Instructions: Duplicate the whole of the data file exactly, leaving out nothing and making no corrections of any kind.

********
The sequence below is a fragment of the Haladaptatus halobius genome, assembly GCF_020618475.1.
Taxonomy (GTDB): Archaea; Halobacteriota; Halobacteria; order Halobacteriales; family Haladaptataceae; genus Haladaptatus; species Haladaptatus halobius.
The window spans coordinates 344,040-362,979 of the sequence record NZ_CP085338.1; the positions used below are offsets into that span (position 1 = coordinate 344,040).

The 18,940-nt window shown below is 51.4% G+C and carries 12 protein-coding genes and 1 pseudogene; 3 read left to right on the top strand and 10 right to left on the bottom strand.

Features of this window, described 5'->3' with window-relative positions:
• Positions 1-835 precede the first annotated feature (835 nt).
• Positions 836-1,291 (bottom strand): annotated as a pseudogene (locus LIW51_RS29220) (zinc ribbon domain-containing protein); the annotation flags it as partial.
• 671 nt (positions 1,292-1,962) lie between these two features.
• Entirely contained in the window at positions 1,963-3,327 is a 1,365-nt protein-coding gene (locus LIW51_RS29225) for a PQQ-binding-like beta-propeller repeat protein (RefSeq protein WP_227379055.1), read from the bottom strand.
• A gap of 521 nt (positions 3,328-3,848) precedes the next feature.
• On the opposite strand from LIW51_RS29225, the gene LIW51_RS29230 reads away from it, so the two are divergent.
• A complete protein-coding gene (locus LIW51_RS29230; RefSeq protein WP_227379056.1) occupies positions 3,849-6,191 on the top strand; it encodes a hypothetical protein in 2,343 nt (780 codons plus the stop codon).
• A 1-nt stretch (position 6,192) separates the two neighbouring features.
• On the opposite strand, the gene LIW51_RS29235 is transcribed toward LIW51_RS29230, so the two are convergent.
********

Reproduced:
The sequence below is a fragment of the Haladaptatus halobius genome, assembly GCF_020618475.1.
Taxonomy (GTDB): Archaea; Halobacteriota; Halobacteria; order Halobacteriales; family Haladaptataceae; genus Haladaptatus; species Haladaptatus halobius.
The window spans coordinates 344,040-362,979 of the sequence record NZ_CP085338.1; the positions used below are offsets into that span (position 1 = coordinate 344,040).

The 18,940-nt window shown below is 51.4% G+C and carries 12 protein-coding genes and 1 pseudogene; 3 read left to right on the top strand and 10 right to left on the bottom strand.

Features of this window, described 5'->3' with window-relative positions:
• Positions 1-835 precede the first annotated feature (835 nt).
• Positions 836-1,291 (bottom strand): annotated as a pseudogene (locus LIW51_RS29220) (zinc ribbon domain-containing protein); the annotation flags it as partial.
• 671 nt (positions 1,292-1,962) lie between these two features.
• Entirely contained in the window at positions 1,963-3,327 is a 1,365-nt protein-coding gene (locus LIW51_RS29225) for a PQQ-binding-like beta-propeller repeat protein (RefSeq protein WP_227379055.1), read from the bottom strand.
• A gap of 521 nt (positions 3,328-3,848) precedes the next feature.
• On the opposite strand from LIW51_RS29225, the gene LIW51_RS29230 reads away from it, so the two are divergent.
• A complete protein-coding gene (locus LIW51_RS29230; RefSeq protein WP_227379056.1) occupies positions 3,849-6,191 on the top strand; it encodes a hypothetical protein in 2,343 nt (780 codons plus the stop codon).
• A 1-nt stretch (position 6,192) separates the two neighbouring features.
• On the opposite strand, the gene LIW51_RS29235 is transcribed toward LIW51_RS29230, so the two are convergent.